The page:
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The Deception Behind the Girl Boss Narrative

By: Julietta Bisharyan

Scrolling through your social media feeds, you might notice videos of your former classmates trying on new face creams or hairsprays. The caption beneath might inform you how great the product is and how much money they have made just by being a “market partner” for this brand. Behind the screen, they appear to be living the sought-after “girl boss” life right at the tip of their fingers. 

Although these posts seem innocent enough, your female followers are most likely victims of a multi-level marketing scheme––a business model in which a company distributes products through a network of distributors who in turn, earn income from retail sales and recruitment (Holden 2019). MLM companies include Avon, Monat, Mary Kay, Herbalife, among many others. Each brand specializes in its own distinct products and it’s up to the market partner to determine what would be most sellable to their followers. 

If you reach out to these friends or even receive a private message from them, they most likely want to recruit you into their company upline. And while that sounds like a “girls having each other’s back” moment in our journeys to success, the reality is that they are most likely trying to earn back the money they have already spent in becoming a member themselves. 

In order to become a recruiter, you’re responsible for purchasing all the products that you intend to sell. And if no one wants to buy your products, then you simply lose all the money. 

Women, in particular, play a key role in MLMs. They account for 75% of distributors even though 99% end up losing money from MLM companies (Bond 2019). So why are women such huge targets? 

MLMs sell a deceiving image of feminism in that they entice women with promises of financial autonomy, flexibility, and the opportunity of advancement. Though tempting in this age of female empowerment, these levels are difficult to achieve and end up costing women lots of money as well as friendships. Three vulnerable groups of women, in particular, are targeted for MLMs. 

Above all, new moms are main targets. With high costs of childcare, moms tend to stay home for the first couple of years in order to take care of their new children. This idea of domestication and being the “stay at home mom” no longer sounds appealing for women, especially women who are career-driven. Unfortunately, MLMs push this angle by shaming mothers who go back into the workplace after giving birth instead of staying home and being a “real mom.” MLMs thus provide an ideal option, in that moms can make money through their phones and not have to leave their children at home.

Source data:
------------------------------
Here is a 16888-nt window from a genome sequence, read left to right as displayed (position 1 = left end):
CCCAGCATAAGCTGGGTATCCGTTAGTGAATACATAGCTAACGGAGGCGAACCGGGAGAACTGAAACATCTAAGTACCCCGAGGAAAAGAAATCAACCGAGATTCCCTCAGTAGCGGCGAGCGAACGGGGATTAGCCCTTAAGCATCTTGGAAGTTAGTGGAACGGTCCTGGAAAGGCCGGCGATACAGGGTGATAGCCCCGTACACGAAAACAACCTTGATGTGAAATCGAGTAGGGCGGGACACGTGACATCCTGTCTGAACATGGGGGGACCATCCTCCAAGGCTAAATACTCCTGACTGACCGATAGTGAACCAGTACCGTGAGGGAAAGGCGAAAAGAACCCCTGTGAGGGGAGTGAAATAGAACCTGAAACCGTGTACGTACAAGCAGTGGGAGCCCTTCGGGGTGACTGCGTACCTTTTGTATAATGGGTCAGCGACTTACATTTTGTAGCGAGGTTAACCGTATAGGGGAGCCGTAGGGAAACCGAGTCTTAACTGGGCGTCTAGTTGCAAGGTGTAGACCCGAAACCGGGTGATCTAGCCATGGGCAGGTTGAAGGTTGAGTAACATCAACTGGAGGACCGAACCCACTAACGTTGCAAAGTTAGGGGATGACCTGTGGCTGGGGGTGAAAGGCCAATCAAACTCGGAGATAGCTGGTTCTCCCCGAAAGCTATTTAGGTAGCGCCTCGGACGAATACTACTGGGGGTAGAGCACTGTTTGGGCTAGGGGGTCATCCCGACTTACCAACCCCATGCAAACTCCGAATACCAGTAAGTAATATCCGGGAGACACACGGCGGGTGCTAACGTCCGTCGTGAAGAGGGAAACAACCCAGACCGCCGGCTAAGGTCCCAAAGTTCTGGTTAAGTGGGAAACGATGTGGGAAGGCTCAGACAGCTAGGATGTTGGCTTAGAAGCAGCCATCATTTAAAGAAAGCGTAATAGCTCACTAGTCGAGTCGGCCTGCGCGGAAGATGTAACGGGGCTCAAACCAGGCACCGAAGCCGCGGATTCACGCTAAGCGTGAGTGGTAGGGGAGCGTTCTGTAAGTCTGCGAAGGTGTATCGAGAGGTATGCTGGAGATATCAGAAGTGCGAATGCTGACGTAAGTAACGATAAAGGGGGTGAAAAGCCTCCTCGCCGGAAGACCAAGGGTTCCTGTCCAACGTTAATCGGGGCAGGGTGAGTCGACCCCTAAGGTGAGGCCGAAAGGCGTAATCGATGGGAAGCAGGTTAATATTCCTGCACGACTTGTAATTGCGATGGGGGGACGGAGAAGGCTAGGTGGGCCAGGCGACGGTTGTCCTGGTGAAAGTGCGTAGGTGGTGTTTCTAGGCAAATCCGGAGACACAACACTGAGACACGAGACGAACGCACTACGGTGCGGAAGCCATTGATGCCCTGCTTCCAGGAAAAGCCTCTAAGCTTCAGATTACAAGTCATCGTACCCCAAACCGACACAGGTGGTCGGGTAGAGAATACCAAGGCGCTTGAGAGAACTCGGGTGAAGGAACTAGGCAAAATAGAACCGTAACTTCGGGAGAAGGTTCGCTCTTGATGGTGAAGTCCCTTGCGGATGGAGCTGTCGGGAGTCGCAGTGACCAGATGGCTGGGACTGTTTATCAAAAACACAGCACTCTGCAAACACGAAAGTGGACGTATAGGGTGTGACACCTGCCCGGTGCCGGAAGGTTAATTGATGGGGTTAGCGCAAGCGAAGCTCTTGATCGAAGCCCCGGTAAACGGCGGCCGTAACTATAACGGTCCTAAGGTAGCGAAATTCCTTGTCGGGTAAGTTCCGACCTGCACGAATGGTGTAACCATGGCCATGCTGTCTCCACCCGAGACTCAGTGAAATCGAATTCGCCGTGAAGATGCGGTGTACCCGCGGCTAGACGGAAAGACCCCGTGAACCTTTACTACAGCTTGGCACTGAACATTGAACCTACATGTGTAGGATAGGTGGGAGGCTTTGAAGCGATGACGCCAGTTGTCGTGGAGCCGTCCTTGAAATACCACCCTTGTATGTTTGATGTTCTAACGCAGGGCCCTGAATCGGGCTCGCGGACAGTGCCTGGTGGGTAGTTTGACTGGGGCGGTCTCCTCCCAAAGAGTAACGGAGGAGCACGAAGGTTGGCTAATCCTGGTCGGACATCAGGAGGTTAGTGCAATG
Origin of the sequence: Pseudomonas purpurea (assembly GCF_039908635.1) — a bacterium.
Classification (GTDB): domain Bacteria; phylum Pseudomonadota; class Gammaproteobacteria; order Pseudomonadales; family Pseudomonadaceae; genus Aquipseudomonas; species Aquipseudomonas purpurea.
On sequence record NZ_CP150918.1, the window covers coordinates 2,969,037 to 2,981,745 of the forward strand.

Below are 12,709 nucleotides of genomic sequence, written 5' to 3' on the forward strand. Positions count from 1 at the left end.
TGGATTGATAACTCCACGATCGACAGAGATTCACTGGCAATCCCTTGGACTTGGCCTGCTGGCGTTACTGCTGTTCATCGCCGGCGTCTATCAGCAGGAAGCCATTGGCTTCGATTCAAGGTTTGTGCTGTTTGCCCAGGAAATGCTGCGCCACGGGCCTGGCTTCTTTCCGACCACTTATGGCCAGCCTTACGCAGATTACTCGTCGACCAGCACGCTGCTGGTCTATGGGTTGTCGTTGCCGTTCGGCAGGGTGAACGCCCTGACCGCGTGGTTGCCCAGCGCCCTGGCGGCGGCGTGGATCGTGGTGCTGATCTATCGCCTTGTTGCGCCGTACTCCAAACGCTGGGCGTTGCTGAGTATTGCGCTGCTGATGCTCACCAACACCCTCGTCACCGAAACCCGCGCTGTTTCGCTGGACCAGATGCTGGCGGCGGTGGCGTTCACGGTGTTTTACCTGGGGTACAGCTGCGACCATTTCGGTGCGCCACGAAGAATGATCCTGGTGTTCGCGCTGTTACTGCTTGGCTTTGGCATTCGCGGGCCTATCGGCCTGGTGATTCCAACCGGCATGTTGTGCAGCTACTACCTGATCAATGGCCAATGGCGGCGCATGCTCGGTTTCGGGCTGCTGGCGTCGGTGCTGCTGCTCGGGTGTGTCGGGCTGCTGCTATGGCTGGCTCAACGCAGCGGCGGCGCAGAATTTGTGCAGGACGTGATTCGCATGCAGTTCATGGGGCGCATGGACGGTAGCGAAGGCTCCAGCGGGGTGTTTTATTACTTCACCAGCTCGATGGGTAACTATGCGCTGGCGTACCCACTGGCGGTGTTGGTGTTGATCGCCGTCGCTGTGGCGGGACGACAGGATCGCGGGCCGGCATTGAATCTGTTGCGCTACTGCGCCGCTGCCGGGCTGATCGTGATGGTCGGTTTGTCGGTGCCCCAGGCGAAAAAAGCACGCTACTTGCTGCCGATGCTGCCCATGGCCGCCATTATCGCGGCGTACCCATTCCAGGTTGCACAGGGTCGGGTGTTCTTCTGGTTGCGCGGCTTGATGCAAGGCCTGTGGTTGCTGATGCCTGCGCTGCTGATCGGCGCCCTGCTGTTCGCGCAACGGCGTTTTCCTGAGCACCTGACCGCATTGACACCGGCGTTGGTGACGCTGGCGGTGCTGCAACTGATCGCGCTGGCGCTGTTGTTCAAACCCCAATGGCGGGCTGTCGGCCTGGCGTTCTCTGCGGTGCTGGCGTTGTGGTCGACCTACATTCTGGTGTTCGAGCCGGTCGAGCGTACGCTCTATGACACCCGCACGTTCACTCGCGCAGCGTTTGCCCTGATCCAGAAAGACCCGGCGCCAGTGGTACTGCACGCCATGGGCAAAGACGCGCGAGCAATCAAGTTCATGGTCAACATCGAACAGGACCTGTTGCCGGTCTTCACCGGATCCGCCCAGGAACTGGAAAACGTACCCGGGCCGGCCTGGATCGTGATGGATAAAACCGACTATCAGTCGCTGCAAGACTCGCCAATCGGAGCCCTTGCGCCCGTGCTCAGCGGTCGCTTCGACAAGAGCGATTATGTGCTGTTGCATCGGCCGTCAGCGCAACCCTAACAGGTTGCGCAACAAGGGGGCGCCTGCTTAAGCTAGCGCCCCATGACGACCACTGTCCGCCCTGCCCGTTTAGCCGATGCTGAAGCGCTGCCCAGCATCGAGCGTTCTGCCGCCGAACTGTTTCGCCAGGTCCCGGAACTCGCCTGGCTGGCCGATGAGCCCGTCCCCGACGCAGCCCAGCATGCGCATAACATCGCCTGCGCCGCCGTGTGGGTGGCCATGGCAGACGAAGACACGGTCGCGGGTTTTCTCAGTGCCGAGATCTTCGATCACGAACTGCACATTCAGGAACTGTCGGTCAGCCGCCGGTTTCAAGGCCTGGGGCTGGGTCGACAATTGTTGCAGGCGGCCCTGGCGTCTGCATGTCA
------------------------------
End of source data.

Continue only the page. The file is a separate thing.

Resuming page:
Secondly, military spouses. Due to the constant moving and jobless locations of many military bases, the unemployment rate for military spouses is high. MLMs, therefore, offer a 

great way for women to make additional income in their nomadic lifestyles. MLMs can also be the only way for military spouses to meet new people and form female friendships. 

Lastly, MLMs tend to target young college students. Looking at my own Facebook and Instagram feeds, I noticed a lot of my former high school students participating in various MLMs. When I asked them why the response I received was “It’s a side hustle.” 

With college tuition high and schoolwork overbearing, it can be difficult to manage both a real job and school. Therefore MLMs seem like an easy way to make additional money on the side to fund your education. Unfortunately, many women get caught in the cycle of MLMs as they desperately attempt to earn their money back. The constant advertising and recruiting on social media can even push friends away as every conversation can become revolved around their new business. 

The images of “boss babes” on Instagram, flaunting their paid-for cars and vacations by the company, can be toxic to other women. False income claims of over 6 figures a year can also be discouraging to others who work difficult traditional jobs to make ends meet. The phrase “boss babe” almost seems to suggest that female entrepreneurs are rare and belong in a separate sphere from men. 

The best way to combat this fraud form of feminism is to spread awareness of the potential risks and dangers of joining MLMs. Instead of recruiting other women to join your upline, send women real job listings or information on how to gain financial aid. Support real businesswomen through social media and share their success stories. Feminism doesn’t have to overcompensate itself through false narratives. Women should help other women with genuine intent, not out of self-desperation and piling debt.